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#1 2004-03-28 15:05:05

SBird
Member
Registered: 2004-03-10
Posts: 490

Re: Methane on Mars - Proof for life on Mars?

Fresh off the press, two independent teams have reported finding low levels of methane in the Martian atmosphere.  One was using ground-based telescopes and the other used Mars Express data.  Although geological sources haven't been ruled out, this is a strong sign of an active Martian ecosystem.

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#2 2004-03-28 19:49:56

C M Edwards
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From: Lake Charles LA USA
Registered: 2002-04-29
Posts: 1,011

Re: Methane on Mars - Proof for life on Mars?

Methane is only a sign of life if it is present in sufficient concentration that it would be out of chemical equilibrium without a source. 

Is the methane in Mars' atmosphere really at that high a concentration if it hasn't been detected by now?


"We go big, or we don't go."  - GCNRevenger

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#3 2004-03-28 21:26:35

Cairan
Member
From: Quebec, Canada
Registered: 2004-01-25
Posts: 7

Re: Methane on Mars - Proof for life on Mars?

Non-replenished CH4 gets eliminated in about 300 years in the Martian atmosphere, due to photochemistry with the Sun's UV. There needs to be a replenishment. What that source is, that's the 800 million dollar question.

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#4 2004-03-28 22:23:45

SBird
Member
Registered: 2004-03-10
Posts: 490

Re: Methane on Mars - Proof for life on Mars?

That's correct, the CH4 is definately out of chemical equilibrium.  The question, as Cairan puts it is what the source is.  Apparently (I've never heard this, but then, there's lots I don't know) the presence of CH4 in the Martian atmosphere has been something of a holy grail of Mars researchers looking for life. 

However, this assumes that there is no residual geological activity on Mars.  Geological activity (read: volcanic activity)and certain water-rock interactions can create CH4.  Either that, or the Martians got a hold of a Case for Mars and started up a Sabatier reactor to make fuel for their invasion of earth.

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#5 2004-03-29 06:09:51

Mark Friedenbach
Member
From: Mountain View, CA
Registered: 2003-01-31
Posts: 325

Re: Methane on Mars - Proof for life on Mars?

http://news.independent.co.uk/world/sci … ory=505454

Is the methane in Mars' atmosphere really at that high a concentration if it hasn't been detected by now?

10 to 10.5 parts per billion.  That's a very low concentation in a very thin atmosphere.  And like Cairan said, there shouldn't be any methane in the martian atmosphere.

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#6 2004-03-29 06:10:42

lunarmark
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From: UK
Registered: 2004-03-04
Posts: 53

Re: Methane on Mars - Proof for life on Mars?

It is worth sounding a note of caution here, there could easilly be a chemical answer for the methane, Mars has a highly oxidising/reducing soil,  for example the methane might be trapped deep at the pole from past volcanic activity and released during melting... or there may be some residual thermal activity still going on, -  even our moon, may still have a warm core, which could allow accasional outgassing, (though this is controversial).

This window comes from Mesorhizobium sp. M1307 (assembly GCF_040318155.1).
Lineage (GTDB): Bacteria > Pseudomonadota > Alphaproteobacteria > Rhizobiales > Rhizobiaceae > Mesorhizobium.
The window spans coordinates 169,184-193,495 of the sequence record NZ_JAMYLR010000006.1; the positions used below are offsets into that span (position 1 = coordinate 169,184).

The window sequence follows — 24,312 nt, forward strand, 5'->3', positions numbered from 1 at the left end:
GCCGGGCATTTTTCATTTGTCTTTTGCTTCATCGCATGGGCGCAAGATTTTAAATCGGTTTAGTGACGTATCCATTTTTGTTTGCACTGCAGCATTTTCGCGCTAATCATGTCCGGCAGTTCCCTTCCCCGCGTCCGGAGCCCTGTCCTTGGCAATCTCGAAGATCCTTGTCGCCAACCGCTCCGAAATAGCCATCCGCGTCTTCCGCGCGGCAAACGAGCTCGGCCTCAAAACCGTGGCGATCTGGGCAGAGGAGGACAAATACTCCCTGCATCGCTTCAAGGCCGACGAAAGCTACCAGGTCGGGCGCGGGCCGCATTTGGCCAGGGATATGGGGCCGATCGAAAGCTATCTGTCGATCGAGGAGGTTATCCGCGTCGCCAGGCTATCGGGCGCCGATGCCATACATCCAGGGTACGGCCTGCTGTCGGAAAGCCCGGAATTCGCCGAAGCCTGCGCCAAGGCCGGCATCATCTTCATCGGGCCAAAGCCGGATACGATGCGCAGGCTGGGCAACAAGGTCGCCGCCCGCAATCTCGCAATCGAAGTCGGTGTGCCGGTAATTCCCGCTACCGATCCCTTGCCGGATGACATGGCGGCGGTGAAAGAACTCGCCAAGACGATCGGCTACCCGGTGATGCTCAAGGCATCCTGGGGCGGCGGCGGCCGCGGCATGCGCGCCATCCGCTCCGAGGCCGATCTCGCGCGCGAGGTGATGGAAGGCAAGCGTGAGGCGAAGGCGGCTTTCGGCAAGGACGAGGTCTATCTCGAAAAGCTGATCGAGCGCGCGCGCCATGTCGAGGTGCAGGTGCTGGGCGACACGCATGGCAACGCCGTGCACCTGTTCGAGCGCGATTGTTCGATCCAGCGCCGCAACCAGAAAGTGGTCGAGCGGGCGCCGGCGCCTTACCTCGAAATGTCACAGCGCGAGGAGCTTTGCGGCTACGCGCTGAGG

Thermal cooling of planetary bodies is poorley understood, it is entirley possible that the Methane is volacnic in origin and mars's interior is warmer than thought.

roll


'I'd sooner belive that two Yankee professor's would lie, than that rocks can fall from the sky' - Thomas Jefferson, 1807

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#7 2004-03-29 10:40:47

Julius Caeser
Member
From: Malta
Registered: 2004-03-25
Posts: 105

Re: Methane on Mars - Proof for life on Mars?

I'll have to agree with lunarmark regarding the possibilities existing for the origin of methane.Prior to the finding of methane on Mars,scientists were not excluding that the planet might still be geologically active.Orbital pics of lava flows on Mars seem to corroborate this since some flows are free of craters indicating a young age...i believe the ones indicated to demonstrate this were the elysium flows.The argument for failing to see any present activity on the surface is that the last eruptions may have occurred few millions to thousands of years ago and hence some volcanoes may just be dormant rather then extinct,Its a matter of time until the next volcano comes to life!The finding of methane could push that latest geological activity to more recent history thou..to hundreds of years..still  Mars as agreed is geologically dead when compared to say Earth or Venus.

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#8 2004-03-29 11:29:36

SBird
Member
Registered: 2004-03-10
Posts: 490

Re: Methane on Mars - Proof for life on Mars?

The hopeful thing here, though is that this is a win/win situation.  If the CH4 is from life - huzzah!  If the CH4 is from geological activity - huzzah!

Geological activity would indicate that there are active hot springs which greatly increase the probability of life.  Not to mention the availability of liquid water and geothermal power.

One thing to keep in mind is that 10 ppb of CH4 represents about 260 million kg of CH4.  Whatever is making this CH4 is doing so in substantial quantities.  It's also apparently geographically localized - again hinting at either a geologically active region or a life-rich region.  And, of course, there's also the possibility of both - CH4 emitting volcanic vents with methanogens living in them.

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#9 2004-03-29 11:56:15

Julius Caeser
Member
From: Malta
Registered: 2004-03-25
Posts: 105

Re: Methane on Mars - Proof for life on Mars?